In Burwell v. Hobby Lobby Stores, Inc., the Supreme Court recently ruled that the Patient Protection and Affordable Care Act’s contraceptive mandate violated the Religious Freedom Restoration Act (RFRA) as applied to closely held for-profit corporations whose owners had religious objections to providing certain types of contraceptives. EEOC’s Enforcement Guidance explains Title VII’s prohibition of pregnancy discrimination; it does not address whether certain employers might be exempt from Title VII’s requirements under the RFRA or under the Constitution’s First Amendment.

A link to the guidance and EEOC FAQS regarding pregnancy discrimination can be found here:

Enforcement Guidance: Pregnancy Discrimination And Related Issues
Questions and Answers about the EEOC’s Enforcement Guidance on Pregnancy Discrimination and Related Issues

HHS Releases Simple and Informative Health Insurance Coverage Options for Graduating College Students

June 5, 2014 at 10:29 am | Posted in Health and Human Services | Leave a comment
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HHS released a simple and informative menu of health insurance coverage options for graduating college students.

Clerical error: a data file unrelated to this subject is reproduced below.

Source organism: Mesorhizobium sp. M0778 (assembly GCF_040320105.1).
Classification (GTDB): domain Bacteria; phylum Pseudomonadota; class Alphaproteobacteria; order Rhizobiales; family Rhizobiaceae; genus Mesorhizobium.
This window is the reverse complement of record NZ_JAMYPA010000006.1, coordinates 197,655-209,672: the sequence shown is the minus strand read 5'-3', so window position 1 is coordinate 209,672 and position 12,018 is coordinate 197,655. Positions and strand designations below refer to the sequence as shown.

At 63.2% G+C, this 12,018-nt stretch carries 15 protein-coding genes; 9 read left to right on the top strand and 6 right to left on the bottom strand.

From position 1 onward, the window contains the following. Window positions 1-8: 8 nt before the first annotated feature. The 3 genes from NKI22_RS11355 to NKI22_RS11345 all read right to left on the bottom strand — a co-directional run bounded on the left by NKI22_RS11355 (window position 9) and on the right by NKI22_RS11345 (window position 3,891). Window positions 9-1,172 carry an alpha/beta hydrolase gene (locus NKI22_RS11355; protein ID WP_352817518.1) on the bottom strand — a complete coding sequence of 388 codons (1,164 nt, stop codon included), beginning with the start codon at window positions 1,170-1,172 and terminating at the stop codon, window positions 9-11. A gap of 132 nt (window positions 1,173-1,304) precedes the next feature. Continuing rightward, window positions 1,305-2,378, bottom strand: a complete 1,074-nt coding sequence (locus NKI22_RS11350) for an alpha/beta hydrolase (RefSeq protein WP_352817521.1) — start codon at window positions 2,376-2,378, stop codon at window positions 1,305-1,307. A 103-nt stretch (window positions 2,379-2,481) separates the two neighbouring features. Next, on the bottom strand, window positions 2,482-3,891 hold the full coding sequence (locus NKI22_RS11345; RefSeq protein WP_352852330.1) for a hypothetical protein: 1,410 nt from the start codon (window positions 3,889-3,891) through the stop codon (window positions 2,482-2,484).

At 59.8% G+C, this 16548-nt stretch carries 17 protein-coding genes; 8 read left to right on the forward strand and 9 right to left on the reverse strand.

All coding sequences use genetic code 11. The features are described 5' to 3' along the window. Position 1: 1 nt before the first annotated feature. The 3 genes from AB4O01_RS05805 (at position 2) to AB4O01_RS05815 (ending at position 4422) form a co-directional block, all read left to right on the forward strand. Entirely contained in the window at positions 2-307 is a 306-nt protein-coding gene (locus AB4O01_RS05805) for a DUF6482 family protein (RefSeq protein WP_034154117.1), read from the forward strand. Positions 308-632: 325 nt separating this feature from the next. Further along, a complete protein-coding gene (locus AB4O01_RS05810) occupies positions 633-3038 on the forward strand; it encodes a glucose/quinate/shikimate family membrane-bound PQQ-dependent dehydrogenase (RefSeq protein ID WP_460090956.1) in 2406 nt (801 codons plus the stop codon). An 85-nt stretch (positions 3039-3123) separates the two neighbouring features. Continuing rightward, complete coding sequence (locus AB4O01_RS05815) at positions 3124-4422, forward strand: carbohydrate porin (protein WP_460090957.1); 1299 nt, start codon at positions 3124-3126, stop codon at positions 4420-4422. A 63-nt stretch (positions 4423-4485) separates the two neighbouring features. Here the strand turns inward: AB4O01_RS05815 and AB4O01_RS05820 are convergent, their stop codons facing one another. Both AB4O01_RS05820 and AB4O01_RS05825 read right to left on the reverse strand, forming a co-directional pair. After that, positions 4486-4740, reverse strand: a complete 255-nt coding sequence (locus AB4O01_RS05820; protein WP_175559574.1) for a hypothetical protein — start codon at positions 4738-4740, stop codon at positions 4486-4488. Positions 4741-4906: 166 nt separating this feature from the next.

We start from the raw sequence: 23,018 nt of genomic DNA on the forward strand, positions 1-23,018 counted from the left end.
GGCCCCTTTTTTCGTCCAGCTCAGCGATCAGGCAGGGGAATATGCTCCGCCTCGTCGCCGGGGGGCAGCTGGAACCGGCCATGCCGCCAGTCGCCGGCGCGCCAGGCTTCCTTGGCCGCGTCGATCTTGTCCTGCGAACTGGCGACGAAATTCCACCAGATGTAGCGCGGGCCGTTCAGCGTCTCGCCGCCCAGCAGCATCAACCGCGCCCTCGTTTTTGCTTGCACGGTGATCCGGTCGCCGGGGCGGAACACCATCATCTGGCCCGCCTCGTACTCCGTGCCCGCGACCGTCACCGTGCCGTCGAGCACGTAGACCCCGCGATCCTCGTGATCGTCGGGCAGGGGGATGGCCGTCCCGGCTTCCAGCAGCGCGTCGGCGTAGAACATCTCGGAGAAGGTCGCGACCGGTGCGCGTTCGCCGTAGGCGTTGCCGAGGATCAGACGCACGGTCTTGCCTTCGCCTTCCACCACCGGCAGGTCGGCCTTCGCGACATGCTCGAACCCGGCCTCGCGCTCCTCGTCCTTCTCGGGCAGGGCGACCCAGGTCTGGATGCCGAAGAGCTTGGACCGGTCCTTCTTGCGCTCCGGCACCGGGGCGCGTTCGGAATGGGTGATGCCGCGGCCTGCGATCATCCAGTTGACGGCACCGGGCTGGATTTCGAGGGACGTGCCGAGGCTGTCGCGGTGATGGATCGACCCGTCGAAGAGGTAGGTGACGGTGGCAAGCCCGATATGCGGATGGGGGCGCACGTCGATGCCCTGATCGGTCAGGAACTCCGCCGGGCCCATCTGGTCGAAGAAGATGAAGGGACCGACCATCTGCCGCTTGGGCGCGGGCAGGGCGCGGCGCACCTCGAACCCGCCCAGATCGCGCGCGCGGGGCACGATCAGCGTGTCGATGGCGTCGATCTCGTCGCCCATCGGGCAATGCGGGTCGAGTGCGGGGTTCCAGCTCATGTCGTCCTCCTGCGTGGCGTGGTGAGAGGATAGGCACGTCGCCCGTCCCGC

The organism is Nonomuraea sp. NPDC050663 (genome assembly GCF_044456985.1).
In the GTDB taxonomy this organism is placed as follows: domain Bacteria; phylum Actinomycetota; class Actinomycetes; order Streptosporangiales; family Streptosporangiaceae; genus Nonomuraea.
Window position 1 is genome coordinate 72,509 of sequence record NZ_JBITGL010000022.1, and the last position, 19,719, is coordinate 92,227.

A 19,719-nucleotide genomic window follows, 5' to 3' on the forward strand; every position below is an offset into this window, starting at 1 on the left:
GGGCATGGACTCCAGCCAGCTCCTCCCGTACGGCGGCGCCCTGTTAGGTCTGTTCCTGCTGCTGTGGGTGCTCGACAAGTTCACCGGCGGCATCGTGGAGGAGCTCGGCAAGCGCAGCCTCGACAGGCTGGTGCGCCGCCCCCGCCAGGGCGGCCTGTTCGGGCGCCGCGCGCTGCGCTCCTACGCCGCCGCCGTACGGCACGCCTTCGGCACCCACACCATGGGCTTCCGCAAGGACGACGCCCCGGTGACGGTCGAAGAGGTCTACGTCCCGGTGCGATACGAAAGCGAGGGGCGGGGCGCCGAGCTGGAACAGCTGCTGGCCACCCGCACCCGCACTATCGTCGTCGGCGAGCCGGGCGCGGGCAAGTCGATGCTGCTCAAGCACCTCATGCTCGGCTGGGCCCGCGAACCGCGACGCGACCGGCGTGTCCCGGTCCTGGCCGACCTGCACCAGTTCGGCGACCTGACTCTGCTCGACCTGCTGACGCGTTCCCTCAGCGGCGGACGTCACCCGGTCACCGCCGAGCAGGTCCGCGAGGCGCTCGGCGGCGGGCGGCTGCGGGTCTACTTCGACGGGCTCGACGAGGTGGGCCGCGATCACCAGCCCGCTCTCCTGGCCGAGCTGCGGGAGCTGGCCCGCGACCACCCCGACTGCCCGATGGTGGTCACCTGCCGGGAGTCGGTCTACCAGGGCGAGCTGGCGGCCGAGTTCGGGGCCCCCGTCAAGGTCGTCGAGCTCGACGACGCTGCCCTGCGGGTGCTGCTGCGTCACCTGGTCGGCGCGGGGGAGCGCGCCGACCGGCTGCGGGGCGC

College students and recent graduates have several options for finding coverage in the Health Insurance Marketplace.

1. Special Enrollment Periods for College Grads

2. Medicaid and CHIP coverage

3. Coverage on a parent’s plan

4. Catastrophic coverage

IRS Says Employer Payment Plan for Marketplace Individual Coverage Triggers $36,500 per Employee per Year Penalty

May 27, 2014 at 3:25 pm | Posted in Affordable Care Act, Health Insurance Marketplace, IRS | Leave a comment
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Last week the IRS released the FAQS below which are intended to disincent employers from directing employees to a Marketplace/Exchange with the promise of reimbursing the employee for any premiums used for Exchange coverage since the “employer payment plan” is considered a “group health plan” that violates the ACA group health plan reforms.   Note that the first FAQ concludes: